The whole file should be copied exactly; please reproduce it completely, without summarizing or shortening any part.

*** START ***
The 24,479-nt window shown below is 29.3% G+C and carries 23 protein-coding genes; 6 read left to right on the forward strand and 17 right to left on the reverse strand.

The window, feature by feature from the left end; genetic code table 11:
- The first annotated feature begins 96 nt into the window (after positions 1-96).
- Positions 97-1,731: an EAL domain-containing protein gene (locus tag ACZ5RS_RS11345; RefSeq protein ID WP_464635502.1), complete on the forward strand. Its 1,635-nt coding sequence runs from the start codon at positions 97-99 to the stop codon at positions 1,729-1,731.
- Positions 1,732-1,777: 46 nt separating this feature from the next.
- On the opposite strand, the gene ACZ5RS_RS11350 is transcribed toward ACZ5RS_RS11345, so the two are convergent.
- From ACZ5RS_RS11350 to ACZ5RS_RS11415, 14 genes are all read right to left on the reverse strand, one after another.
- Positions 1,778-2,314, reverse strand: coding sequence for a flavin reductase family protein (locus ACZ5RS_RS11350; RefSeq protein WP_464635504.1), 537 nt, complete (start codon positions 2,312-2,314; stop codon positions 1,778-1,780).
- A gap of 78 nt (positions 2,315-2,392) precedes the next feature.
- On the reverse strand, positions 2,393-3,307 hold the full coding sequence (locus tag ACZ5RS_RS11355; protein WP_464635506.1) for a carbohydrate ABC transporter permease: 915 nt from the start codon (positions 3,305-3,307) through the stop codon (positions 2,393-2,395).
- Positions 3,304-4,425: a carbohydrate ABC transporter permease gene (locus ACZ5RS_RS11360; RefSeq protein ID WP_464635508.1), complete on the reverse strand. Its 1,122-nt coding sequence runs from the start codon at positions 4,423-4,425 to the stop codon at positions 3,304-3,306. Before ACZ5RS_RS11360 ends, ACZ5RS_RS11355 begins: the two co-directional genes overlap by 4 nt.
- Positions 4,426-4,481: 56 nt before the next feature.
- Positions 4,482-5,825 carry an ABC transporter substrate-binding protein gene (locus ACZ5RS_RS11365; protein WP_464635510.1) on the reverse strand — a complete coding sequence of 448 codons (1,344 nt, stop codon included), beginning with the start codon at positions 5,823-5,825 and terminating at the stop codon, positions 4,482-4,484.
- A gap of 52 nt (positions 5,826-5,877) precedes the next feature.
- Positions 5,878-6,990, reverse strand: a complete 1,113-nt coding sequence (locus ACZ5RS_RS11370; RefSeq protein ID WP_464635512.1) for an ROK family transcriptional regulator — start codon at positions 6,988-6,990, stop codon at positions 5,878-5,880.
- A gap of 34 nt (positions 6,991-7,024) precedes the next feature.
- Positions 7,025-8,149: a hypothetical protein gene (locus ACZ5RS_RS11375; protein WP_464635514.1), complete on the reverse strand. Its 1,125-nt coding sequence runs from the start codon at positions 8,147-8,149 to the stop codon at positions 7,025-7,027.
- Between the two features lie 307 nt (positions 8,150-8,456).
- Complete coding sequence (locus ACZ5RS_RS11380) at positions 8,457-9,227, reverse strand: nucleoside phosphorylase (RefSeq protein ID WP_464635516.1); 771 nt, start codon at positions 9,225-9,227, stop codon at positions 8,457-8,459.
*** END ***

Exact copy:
The 24,479-nt window shown below is 29.3% G+C and carries 23 protein-coding genes; 6 read left to right on the forward strand and 17 right to left on the reverse strand.

The window, feature by feature from the left end; genetic code table 11:
- The first annotated feature begins 96 nt into the window (after positions 1-96).
- Positions 97-1,731: an EAL domain-containing protein gene (locus tag ACZ5RS_RS11345; RefSeq protein ID WP_464635502.1), complete on the forward strand. Its 1,635-nt coding sequence runs from the start codon at positions 97-99 to the stop codon at positions 1,729-1,731.
- Positions 1,732-1,777: 46 nt separating this feature from the next.
- On the opposite strand, the gene ACZ5RS_RS11350 is transcribed toward ACZ5RS_RS11345, so the two are convergent.
- From ACZ5RS_RS11350 to ACZ5RS_RS11415, 14 genes are all read right to left on the reverse strand, one after another.
- Positions 1,778-2,314, reverse strand: coding sequence for a flavin reductase family protein (locus ACZ5RS_RS11350; RefSeq protein WP_464635504.1), 537 nt, complete (start codon positions 2,312-2,314; stop codon positions 1,778-1,780).
- A gap of 78 nt (positions 2,315-2,392) precedes the next feature.
- On the reverse strand, positions 2,393-3,307 hold the full coding sequence (locus tag ACZ5RS_RS11355; protein WP_464635506.1) for a carbohydrate ABC transporter permease: 915 nt from the start codon (positions 3,305-3,307) through the stop codon (positions 2,393-2,395).
- Positions 3,304-4,425: a carbohydrate ABC transporter permease gene (locus ACZ5RS_RS11360; RefSeq protein ID WP_464635508.1), complete on the reverse strand. Its 1,122-nt coding sequence runs from the start codon at positions 4,423-4,425 to the stop codon at positions 3,304-3,306. Before ACZ5RS_RS11360 ends, ACZ5RS_RS11355 begins: the two co-directional genes overlap by 4 nt.
- Positions 4,426-4,481: 56 nt before the next feature.
- Positions 4,482-5,825 carry an ABC transporter substrate-binding protein gene (locus ACZ5RS_RS11365; protein WP_464635510.1) on the reverse strand — a complete coding sequence of 448 codons (1,344 nt, stop codon included), beginning with the start codon at positions 5,823-5,825 and terminating at the stop codon, positions 4,482-4,484.
- A gap of 52 nt (positions 5,826-5,877) precedes the next feature.
- Positions 5,878-6,990, reverse strand: a complete 1,113-nt coding sequence (locus ACZ5RS_RS11370; RefSeq protein ID WP_464635512.1) for an ROK family transcriptional regulator — start codon at positions 6,988-6,990, stop codon at positions 5,878-5,880.
- A gap of 34 nt (positions 6,991-7,024) precedes the next feature.
- Positions 7,025-8,149: a hypothetical protein gene (locus ACZ5RS_RS11375; protein WP_464635514.1), complete on the reverse strand. Its 1,125-nt coding sequence runs from the start codon at positions 8,147-8,149 to the stop codon at positions 7,025-7,027.
- Between the two features lie 307 nt (positions 8,150-8,456).
- Complete coding sequence (locus ACZ5RS_RS11380) at positions 8,457-9,227, reverse strand: nucleoside phosphorylase (RefSeq protein ID WP_464635516.1); 771 nt, start codon at positions 9,225-9,227, stop codon at positions 8,457-8,459.